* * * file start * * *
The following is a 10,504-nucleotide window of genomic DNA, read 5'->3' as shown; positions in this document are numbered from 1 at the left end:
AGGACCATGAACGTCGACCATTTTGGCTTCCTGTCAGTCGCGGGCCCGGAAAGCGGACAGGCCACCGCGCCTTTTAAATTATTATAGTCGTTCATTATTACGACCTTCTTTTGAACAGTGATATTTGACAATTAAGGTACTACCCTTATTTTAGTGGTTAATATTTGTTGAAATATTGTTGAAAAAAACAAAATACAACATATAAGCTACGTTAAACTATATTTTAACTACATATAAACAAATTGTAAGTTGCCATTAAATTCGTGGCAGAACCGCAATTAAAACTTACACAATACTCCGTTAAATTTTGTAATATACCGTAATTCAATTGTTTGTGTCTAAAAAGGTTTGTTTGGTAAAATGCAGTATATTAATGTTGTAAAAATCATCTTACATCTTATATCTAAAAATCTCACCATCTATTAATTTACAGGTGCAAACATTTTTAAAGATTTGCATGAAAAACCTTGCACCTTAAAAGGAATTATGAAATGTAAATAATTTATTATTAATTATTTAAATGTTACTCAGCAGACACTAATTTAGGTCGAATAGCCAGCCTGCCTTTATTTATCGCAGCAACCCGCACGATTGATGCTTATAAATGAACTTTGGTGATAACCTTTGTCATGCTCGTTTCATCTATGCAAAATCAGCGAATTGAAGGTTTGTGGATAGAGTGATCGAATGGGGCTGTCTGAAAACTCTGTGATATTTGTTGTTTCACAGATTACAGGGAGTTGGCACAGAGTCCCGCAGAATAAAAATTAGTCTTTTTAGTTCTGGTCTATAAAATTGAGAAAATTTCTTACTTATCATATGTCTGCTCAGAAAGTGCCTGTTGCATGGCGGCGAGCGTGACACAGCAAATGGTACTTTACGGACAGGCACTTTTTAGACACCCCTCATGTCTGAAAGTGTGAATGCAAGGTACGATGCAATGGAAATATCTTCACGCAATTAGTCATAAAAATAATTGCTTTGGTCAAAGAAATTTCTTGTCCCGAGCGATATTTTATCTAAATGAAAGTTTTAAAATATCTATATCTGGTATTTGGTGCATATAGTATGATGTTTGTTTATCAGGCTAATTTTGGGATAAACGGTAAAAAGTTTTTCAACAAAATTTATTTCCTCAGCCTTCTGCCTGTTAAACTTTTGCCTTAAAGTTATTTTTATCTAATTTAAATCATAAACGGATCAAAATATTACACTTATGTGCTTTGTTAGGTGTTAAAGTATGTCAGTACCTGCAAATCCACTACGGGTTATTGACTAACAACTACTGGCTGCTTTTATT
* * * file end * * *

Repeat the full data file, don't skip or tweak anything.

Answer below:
The following is a 10,504-nucleotide window of genomic DNA, read 5'->3' as shown; positions in this document are numbered from 1 at the left end:
AGGACCATGAACGTCGACCATTTTGGCTTCCTGTCAGTCGCGGGCCCGGAAAGCGGACAGGCCACCGCGCCTTTTAAATTATTATAGTCGTTCATTATTACGACCTTCTTTTGAACAGTGATATTTGACAATTAAGGTACTACCCTTATTTTAGTGGTTAATATTTGTTGAAATATTGTTGAAAAAAACAAAATACAACATATAAGCTACGTTAAACTATATTTTAACTACATATAAACAAATTGTAAGTTGCCATTAAATTCGTGGCAGAACCGCAATTAAAACTTACACAATACTCCGTTAAATTTTGTAATATACCGTAATTCAATTGTTTGTGTCTAAAAAGGTTTGTTTGGTAAAATGCAGTATATTAATGTTGTAAAAATCATCTTACATCTTATATCTAAAAATCTCACCATCTATTAATTTACAGGTGCAAACATTTTTAAAGATTTGCATGAAAAACCTTGCACCTTAAAAGGAATTATGAAATGTAAATAATTTATTATTAATTATTTAAATGTTACTCAGCAGACACTAATTTAGGTCGAATAGCCAGCCTGCCTTTATTTATCGCAGCAACCCGCACGATTGATGCTTATAAATGAACTTTGGTGATAACCTTTGTCATGCTCGTTTCATCTATGCAAAATCAGCGAATTGAAGGTTTGTGGATAGAGTGATCGAATGGGGCTGTCTGAAAACTCTGTGATATTTGTTGTTTCACAGATTACAGGGAGTTGGCACAGAGTCCCGCAGAATAAAAATTAGTCTTTTTAGTTCTGGTCTATAAAATTGAGAAAATTTCTTACTTATCATATGTCTGCTCAGAAAGTGCCTGTTGCATGGCGGCGAGCGTGACACAGCAAATGGTACTTTACGGACAGGCACTTTTTAGACACCCCTCATGTCTGAAAGTGTGAATGCAAGGTACGATGCAATGGAAATATCTTCACGCAATTAGTCATAAAAATAATTGCTTTGGTCAAAGAAATTTCTTGTCCCGAGCGATATTTTATCTAAATGAAAGTTTTAAAATATCTATATCTGGTATTTGGTGCATATAGTATGATGTTTGTTTATCAGGCTAATTTTGGGATAAACGGTAAAAAGTTTTTCAACAAAATTTATTTCCTCAGCCTTCTGCCTGTTAAACTTTTGCCTTAAAGTTATTTTTATCTAATTTAAATCATAAACGGATCAAAATATTACACTTATGTGCTTTGTTAGGTGTTAAAGTATGTCAGTACCTGCAAATCCACTACGGGTTATTGACTAACAACTACTGGCTGCTTTTATT